The markings in the flower of the old species are much more crowded and conspicuous, so as to give the whole flower a dingy appearance, while ours looks almost white. The upper lip of the corolla before expansion extends beyond the other lobes and covers them like a hood in the Western species, while in the Eastern it is much shorter than the others and covers them only very partially. The pods of our species are eight-twentieths inches long, seventeen-twentieth lines in circumference, dark brown, and strongly grooved. When dry, the placental dissepiment very thick. In the Eastern species the pod is nearly the same length, but only nine-twelfth lines in circumference; its grooves very slight, its color pale, and the dissepiment flat. In both species the pod is perfectly terete before the valves separate, after that the valves of ours remain more or less semiterete, while the much thinner ones of the other flatten out so that they seem to indicate a compressed pod. The elongated seeds winged at both ends, are of about equal length in both species, but in speciosa they are much wider, (3 1/2-4 lines), and the wings have more or less rounded ends which terminate in a broad band of rather short hair.

In bignonioides the seeds are only † I may here remark that Catalpa, probably like all its allies, is proterandrous, the anthers open in the morning and the lobes of the stigma separate and become glutinous towards evening, the upper lobe remaining erect, the lower turning down close upon the style. I have not ascertained how they are impregnated as at that time the anthers are effete, and by the following morning the lobes of the stigma are again closed two and a half to three lines wide, with pointed wings, and their tips terminating in a long, pencil-shaped tuft of hair.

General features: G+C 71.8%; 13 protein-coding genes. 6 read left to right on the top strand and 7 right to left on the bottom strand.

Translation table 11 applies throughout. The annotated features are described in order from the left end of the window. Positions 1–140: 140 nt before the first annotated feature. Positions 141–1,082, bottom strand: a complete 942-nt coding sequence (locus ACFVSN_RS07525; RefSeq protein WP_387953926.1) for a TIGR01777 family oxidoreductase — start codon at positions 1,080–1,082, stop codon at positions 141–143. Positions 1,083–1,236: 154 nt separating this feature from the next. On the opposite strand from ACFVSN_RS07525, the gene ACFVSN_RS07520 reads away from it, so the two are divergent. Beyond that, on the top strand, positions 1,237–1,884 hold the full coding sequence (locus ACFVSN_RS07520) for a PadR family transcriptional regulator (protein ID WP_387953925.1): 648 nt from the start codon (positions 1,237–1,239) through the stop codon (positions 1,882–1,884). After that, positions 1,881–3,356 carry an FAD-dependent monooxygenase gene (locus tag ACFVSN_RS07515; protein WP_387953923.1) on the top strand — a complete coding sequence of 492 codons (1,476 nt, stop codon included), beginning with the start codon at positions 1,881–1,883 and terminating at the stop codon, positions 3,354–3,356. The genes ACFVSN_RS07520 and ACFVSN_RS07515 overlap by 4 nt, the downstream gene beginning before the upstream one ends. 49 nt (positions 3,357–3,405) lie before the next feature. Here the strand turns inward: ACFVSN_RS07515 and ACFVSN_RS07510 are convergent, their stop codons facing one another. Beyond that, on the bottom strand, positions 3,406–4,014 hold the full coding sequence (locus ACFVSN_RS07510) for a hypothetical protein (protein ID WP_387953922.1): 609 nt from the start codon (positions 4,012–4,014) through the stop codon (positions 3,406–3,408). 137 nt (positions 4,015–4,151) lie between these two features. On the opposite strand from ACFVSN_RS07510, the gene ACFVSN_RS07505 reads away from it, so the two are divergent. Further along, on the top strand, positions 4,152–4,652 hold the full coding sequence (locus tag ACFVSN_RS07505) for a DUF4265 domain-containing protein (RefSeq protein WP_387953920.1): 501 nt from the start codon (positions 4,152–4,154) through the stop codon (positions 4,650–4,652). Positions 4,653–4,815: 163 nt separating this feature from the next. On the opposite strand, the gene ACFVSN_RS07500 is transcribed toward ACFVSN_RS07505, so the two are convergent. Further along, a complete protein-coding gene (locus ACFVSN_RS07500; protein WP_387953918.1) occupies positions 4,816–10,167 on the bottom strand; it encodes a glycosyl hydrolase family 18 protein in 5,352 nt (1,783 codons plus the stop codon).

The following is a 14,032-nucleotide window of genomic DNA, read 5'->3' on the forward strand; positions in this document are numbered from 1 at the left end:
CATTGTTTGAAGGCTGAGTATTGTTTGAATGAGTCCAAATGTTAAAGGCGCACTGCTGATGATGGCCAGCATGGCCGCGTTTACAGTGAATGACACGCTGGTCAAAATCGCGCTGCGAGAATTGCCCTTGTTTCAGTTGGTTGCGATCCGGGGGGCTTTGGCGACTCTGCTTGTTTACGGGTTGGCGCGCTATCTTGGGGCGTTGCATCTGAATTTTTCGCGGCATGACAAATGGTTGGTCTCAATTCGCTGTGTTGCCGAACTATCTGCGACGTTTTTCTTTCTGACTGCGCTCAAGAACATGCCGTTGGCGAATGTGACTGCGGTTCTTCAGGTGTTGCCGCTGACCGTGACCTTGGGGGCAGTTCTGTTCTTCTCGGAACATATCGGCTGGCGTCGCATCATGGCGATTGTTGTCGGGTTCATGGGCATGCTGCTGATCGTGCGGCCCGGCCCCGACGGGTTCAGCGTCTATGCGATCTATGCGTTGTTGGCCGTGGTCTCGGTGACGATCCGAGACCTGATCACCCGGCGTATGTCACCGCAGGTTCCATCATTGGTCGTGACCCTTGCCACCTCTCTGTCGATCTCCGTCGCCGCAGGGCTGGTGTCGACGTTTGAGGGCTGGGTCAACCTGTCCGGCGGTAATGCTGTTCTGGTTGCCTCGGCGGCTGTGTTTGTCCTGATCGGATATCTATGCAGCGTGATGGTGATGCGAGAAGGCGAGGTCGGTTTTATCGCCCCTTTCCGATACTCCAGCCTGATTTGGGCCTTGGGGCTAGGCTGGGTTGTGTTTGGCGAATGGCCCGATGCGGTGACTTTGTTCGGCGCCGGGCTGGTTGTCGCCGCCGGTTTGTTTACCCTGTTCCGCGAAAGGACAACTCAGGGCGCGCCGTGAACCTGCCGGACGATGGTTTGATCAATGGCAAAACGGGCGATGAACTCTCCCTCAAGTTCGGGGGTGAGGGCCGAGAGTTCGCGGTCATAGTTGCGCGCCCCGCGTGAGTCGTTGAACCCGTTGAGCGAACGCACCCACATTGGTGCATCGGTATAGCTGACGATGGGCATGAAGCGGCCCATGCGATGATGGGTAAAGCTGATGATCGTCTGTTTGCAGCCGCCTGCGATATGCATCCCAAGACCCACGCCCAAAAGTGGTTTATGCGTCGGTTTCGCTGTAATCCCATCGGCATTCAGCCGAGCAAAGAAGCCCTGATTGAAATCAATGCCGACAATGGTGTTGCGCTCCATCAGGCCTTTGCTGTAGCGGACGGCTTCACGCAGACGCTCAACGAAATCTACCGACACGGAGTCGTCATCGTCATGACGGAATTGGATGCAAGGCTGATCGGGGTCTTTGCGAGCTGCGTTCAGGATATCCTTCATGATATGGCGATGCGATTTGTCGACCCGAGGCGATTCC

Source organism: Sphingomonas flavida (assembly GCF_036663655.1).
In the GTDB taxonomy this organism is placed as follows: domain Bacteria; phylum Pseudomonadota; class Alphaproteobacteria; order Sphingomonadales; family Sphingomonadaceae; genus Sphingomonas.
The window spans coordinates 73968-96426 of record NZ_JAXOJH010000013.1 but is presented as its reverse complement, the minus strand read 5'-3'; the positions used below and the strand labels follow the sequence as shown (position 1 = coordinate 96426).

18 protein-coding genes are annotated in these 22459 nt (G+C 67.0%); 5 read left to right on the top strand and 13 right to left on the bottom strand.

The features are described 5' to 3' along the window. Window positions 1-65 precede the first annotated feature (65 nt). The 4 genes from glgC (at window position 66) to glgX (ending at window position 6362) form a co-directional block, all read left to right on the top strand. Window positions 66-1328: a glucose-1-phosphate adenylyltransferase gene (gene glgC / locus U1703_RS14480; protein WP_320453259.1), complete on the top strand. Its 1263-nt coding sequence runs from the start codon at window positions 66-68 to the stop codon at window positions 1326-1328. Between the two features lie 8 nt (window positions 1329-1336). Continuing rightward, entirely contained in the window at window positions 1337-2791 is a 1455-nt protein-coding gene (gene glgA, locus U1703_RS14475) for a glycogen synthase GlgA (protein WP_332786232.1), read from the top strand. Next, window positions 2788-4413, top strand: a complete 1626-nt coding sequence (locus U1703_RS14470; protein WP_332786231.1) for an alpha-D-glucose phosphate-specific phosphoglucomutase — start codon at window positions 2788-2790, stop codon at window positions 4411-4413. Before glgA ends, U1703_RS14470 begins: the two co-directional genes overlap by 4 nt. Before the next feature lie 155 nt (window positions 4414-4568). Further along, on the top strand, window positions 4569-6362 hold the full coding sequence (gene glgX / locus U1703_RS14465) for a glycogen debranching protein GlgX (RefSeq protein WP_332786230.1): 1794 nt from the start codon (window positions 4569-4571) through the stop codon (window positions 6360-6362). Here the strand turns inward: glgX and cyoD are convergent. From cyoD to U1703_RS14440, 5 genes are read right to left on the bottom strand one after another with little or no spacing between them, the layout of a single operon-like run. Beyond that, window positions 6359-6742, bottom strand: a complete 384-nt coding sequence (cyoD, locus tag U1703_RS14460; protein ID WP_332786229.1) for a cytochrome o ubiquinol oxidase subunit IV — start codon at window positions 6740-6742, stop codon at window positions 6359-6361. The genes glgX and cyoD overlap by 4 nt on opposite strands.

* It seems singular that the common Eastern species has in our streets almost completely supplanted the much handsomer native.

Our tree is larger, of straighter growth, and being a native of a more Northern latitude, is hardier than the Southeastern species. The wood of both is extremely durable, perhaps as much so as that of our red cedar, and has the advantage over it of a much more rapid growth and of possessing only a very thin layer (two or three annual rings) of destructible sap wood. But of these qualities and of its adaptability to many important uses, others, and especially Mr. Barney in a recent pamphlet, have given a full account. It is already extensively planted in our Western prairie states, and especially along railroads, for which it is expected to furnish the much needed timber in a comparatively short time.